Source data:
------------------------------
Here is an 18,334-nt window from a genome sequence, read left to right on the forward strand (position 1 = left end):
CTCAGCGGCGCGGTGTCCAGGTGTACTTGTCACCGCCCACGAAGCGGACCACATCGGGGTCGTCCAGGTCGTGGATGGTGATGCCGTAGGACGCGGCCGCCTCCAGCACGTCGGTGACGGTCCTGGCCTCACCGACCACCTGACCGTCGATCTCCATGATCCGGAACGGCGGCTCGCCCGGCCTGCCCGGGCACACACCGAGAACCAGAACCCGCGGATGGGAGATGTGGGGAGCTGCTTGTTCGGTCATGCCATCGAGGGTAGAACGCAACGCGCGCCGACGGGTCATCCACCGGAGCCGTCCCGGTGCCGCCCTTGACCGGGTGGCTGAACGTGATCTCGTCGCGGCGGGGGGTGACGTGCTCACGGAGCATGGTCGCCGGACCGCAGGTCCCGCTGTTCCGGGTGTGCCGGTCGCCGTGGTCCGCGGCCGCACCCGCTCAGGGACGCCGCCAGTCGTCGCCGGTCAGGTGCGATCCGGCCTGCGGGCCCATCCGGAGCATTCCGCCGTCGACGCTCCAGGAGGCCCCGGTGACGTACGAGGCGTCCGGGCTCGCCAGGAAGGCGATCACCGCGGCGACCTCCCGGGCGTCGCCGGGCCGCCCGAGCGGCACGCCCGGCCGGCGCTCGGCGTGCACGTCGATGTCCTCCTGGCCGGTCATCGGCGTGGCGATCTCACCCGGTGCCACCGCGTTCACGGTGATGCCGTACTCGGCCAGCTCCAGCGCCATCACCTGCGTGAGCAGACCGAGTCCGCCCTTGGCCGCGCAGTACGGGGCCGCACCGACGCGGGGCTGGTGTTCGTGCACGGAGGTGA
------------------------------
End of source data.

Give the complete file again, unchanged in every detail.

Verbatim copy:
Here is an 18,334-nt window from a genome sequence, read left to right on the forward strand (position 1 = left end):
CTCAGCGGCGCGGTGTCCAGGTGTACTTGTCACCGCCCACGAAGCGGACCACATCGGGGTCGTCCAGGTCGTGGATGGTGATGCCGTAGGACGCGGCCGCCTCCAGCACGTCGGTGACGGTCCTGGCCTCACCGACCACCTGACCGTCGATCTCCATGATCCGGAACGGCGGCTCGCCCGGCCTGCCCGGGCACACACCGAGAACCAGAACCCGCGGATGGGAGATGTGGGGAGCTGCTTGTTCGGTCATGCCATCGAGGGTAGAACGCAACGCGCGCCGACGGGTCATCCACCGGAGCCGTCCCGGTGCCGCCCTTGACCGGGTGGCTGAACGTGATCTCGTCGCGGCGGGGGGTGACGTGCTCACGGAGCATGGTCGCCGGACCGCAGGTCCCGCTGTTCCGGGTGTGCCGGTCGCCGTGGTCCGCGGCCGCACCCGCTCAGGGACGCCGCCAGTCGTCGCCGGTCAGGTGCGATCCGGCCTGCGGGCCCATCCGGAGCATTCCGCCGTCGACGCTCCAGGAGGCCCCGGTGACGTACGAGGCGTCCGGGCTCGCCAGGAAGGCGATCACCGCGGCGACCTCCCGGGCGTCGCCGGGCCGCCCGAGCGGCACGCCCGGCCGGCGCTCGGCGTGCACGTCGATGTCCTCCTGGCCGGTCATCGGCGTGGCGATCTCACCCGGTGCCACCGCGTTCACGGTGATGCCGTACTCGGCCAGCTCCAGCGCCATCACCTGCGTGAGCAGACCGAGTCCGCCCTTGGCCGCGCAGTACGGGGCCGCACCGACGCGGGGCTGGTGTTCGTGCACGGAGGTGA